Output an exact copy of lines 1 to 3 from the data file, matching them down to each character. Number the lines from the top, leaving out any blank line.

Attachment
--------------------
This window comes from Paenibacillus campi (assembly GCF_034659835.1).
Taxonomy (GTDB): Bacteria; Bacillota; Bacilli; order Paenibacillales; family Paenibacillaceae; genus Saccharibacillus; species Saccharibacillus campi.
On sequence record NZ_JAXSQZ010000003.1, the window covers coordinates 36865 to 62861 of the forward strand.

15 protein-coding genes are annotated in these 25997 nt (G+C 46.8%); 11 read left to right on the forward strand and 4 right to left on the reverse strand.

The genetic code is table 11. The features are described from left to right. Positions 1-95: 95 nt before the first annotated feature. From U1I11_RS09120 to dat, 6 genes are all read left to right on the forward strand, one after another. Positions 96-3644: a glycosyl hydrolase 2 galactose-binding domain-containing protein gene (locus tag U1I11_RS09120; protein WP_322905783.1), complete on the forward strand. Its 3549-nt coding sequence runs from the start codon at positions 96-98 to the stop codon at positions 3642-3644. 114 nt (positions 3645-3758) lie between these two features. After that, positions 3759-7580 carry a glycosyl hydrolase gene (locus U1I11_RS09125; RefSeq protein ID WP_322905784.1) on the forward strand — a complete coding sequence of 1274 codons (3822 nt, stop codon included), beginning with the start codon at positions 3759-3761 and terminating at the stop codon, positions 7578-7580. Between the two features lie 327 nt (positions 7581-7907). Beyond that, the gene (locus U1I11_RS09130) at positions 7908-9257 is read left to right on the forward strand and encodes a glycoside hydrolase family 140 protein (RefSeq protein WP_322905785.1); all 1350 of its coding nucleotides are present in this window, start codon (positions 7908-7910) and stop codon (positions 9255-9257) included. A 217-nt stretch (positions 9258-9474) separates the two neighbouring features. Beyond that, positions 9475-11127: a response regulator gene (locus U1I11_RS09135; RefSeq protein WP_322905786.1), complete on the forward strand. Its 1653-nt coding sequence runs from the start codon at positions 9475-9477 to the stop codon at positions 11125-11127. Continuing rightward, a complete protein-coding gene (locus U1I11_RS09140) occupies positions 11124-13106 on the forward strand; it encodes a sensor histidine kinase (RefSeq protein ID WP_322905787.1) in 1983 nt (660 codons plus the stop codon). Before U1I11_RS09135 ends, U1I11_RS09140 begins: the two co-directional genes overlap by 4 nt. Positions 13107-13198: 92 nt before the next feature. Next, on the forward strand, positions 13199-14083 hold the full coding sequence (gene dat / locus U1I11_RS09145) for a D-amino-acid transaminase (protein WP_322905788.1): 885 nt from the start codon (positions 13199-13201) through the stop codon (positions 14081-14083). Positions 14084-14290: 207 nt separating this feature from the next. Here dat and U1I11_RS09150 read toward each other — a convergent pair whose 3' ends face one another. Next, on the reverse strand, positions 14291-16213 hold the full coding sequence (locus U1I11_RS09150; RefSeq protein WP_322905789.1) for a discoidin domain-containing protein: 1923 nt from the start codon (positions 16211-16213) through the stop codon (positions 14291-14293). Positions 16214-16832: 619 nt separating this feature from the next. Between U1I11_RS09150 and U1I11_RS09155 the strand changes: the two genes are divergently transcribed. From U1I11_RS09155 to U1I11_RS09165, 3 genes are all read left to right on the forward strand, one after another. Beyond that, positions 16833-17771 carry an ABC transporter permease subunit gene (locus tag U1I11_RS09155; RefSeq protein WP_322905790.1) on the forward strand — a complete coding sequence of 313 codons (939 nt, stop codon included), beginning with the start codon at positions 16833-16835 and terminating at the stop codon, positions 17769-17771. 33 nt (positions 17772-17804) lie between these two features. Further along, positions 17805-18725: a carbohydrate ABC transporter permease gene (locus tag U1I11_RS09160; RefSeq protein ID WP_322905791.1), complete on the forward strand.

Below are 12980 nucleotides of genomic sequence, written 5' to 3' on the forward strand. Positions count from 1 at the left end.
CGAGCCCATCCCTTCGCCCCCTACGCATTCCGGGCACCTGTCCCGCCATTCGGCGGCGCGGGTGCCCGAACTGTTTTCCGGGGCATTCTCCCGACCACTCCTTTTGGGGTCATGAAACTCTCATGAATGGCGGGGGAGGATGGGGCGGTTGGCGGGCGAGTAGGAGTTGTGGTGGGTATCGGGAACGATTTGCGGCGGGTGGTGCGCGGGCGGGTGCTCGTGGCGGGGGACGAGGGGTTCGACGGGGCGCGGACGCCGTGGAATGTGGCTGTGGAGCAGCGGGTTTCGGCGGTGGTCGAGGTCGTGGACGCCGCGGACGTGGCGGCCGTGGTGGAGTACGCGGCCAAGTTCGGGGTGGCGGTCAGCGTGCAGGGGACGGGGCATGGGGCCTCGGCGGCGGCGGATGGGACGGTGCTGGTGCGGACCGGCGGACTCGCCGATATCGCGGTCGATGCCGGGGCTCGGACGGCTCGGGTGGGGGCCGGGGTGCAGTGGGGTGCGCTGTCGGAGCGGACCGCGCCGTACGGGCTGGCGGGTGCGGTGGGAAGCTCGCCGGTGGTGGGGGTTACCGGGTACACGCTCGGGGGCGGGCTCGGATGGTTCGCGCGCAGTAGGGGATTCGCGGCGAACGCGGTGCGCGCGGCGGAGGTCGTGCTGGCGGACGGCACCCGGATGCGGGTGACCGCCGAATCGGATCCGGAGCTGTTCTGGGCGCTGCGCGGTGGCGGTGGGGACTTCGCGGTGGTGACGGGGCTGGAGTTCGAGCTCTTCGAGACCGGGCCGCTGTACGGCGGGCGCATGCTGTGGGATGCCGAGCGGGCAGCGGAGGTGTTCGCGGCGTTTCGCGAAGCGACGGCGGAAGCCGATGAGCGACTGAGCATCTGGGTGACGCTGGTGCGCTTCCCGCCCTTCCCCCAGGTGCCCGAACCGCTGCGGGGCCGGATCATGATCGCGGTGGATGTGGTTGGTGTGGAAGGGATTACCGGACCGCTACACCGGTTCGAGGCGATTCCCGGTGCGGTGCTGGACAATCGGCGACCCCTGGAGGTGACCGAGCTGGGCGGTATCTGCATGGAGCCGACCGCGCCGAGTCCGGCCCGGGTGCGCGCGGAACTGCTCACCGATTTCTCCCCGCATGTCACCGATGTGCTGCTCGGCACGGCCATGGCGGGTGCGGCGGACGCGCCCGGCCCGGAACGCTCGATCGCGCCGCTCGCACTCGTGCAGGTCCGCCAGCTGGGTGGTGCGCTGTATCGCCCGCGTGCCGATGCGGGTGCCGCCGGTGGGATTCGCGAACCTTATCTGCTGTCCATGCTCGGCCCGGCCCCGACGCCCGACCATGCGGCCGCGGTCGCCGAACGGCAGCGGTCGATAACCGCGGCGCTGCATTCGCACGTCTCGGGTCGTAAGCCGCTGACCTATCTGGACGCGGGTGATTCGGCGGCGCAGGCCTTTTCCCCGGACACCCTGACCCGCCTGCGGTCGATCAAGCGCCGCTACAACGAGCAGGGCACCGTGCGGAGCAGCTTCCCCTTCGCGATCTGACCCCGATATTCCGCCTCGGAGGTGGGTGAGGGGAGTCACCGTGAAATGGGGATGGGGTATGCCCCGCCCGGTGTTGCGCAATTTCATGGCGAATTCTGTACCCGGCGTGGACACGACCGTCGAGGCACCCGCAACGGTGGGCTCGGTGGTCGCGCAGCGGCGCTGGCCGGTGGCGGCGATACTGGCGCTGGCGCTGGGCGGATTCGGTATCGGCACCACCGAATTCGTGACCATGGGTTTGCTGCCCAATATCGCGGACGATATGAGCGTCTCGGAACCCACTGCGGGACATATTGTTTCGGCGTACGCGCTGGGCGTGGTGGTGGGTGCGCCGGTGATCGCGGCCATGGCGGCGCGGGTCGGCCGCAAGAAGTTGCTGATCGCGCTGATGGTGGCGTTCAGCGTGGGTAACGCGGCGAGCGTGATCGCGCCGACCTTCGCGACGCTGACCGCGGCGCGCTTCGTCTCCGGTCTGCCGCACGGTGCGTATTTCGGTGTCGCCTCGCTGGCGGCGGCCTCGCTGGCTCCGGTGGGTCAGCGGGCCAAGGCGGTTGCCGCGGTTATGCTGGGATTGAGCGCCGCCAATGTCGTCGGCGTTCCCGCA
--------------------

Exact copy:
This window comes from Paenibacillus campi (assembly GCF_034659835.1).
Taxonomy (GTDB): Bacteria; Bacillota; Bacilli; order Paenibacillales; family Paenibacillaceae; genus Saccharibacillus; species Saccharibacillus campi.
On sequence record NZ_JAXSQZ010000003.1, the window covers coordinates 36865 to 62861 of the forward strand.